Again, we're talking about very small differences, but, when a couple of engineers start talking about this sort of thing, the methods of analysis become far more significant than the magnitudes of the parameters involved.
Yes, loading and tire pressure affect the rolling circumference of a tire. This is why I said the measured circumference of a tire on the tire changing machine is "essentially the same" as it is in operation. As Barry points out, that "essentially the same" is expressed as a 3% difference. The strains involved in load and air pressure would also affect the rolling circumference. This is why I said that the rollout results with 10 and 50 psi would not be "EXACTLY" the same.
But, the point I was trying to get across is that these differences are NOT the result of the very obvious flattening of the tire at the footprint. Again, the 10 and 50 psi rollout tests would clearly show this. While I would expect a small difference in results (from the sources discussed in the preceding paragraph), it would be nowhere near the difference expected if the rolling radius was assumed to be the vertical distance from roadway to axle centerline.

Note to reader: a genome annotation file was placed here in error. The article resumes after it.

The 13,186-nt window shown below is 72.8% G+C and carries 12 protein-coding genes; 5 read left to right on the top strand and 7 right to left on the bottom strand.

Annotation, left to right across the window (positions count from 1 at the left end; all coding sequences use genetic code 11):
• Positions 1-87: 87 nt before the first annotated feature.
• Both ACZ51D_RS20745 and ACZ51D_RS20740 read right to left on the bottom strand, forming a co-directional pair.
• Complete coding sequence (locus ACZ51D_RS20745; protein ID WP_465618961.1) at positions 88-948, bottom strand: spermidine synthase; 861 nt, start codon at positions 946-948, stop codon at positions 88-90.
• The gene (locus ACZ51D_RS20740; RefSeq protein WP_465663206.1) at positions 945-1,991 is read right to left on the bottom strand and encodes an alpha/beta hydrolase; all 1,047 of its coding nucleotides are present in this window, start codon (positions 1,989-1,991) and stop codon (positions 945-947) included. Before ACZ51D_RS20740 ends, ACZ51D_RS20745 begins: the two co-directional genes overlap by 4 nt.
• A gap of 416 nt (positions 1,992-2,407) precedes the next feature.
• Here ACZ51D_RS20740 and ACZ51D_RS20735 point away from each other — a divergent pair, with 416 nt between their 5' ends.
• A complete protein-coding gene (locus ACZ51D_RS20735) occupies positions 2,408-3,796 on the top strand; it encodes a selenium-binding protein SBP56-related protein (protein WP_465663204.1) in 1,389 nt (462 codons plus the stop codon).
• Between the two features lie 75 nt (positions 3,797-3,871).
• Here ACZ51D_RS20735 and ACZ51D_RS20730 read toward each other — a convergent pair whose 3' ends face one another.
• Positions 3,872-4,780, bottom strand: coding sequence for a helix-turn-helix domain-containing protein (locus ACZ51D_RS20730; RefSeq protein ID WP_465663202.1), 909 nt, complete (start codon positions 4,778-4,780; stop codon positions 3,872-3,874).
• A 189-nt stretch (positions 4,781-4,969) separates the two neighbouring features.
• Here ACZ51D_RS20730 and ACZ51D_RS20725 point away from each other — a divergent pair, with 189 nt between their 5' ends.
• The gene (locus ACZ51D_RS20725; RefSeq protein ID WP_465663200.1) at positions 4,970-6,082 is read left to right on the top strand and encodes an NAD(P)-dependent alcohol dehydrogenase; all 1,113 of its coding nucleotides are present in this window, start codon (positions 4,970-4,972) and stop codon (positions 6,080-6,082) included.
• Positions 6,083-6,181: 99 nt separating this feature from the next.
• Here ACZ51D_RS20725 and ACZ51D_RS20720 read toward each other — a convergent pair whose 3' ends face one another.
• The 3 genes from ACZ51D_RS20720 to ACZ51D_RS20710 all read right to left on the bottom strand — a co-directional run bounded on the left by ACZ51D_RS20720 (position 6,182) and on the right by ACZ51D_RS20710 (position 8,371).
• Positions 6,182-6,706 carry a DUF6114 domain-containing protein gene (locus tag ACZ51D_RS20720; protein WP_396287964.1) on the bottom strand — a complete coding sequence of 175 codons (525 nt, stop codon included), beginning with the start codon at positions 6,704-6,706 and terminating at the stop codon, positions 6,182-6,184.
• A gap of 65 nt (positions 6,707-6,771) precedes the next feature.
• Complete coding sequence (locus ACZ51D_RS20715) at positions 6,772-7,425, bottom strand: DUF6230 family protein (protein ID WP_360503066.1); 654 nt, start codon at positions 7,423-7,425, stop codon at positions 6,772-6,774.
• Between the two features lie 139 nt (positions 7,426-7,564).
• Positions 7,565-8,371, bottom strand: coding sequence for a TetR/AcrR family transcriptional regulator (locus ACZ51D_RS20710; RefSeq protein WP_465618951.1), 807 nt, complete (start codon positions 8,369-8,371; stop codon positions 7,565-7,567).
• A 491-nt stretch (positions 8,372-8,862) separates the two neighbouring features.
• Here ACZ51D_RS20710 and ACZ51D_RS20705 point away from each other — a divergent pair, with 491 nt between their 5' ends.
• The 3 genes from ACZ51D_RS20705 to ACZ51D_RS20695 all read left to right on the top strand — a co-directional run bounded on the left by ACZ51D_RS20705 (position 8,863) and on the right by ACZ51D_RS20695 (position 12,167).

This vertical distance from roadway to axle centerline comes into play, however, when calculating acceleration. Barry mentions the gearing effect of a change in rolling circumference ("However, a change in rolling circumference of a tire acts in a similar way as a change in final drive gearing."), but this is a small effect compared to the deformation of the tire at the footprint. In other words, the radius change from the change in rolling circumference could never account for the deflection at the footprint.
A common error...yes, even in "the industry"...is to use the wheel revolutions per mile data from the proving grounds and then calculate the radius for use in acceleration calculations. This is commonly found in SAE papers. Well, I shouldn't call this an "error." We're talking about such small differences that the familiar term "accurate within engineering accuracy" is more than sufficient.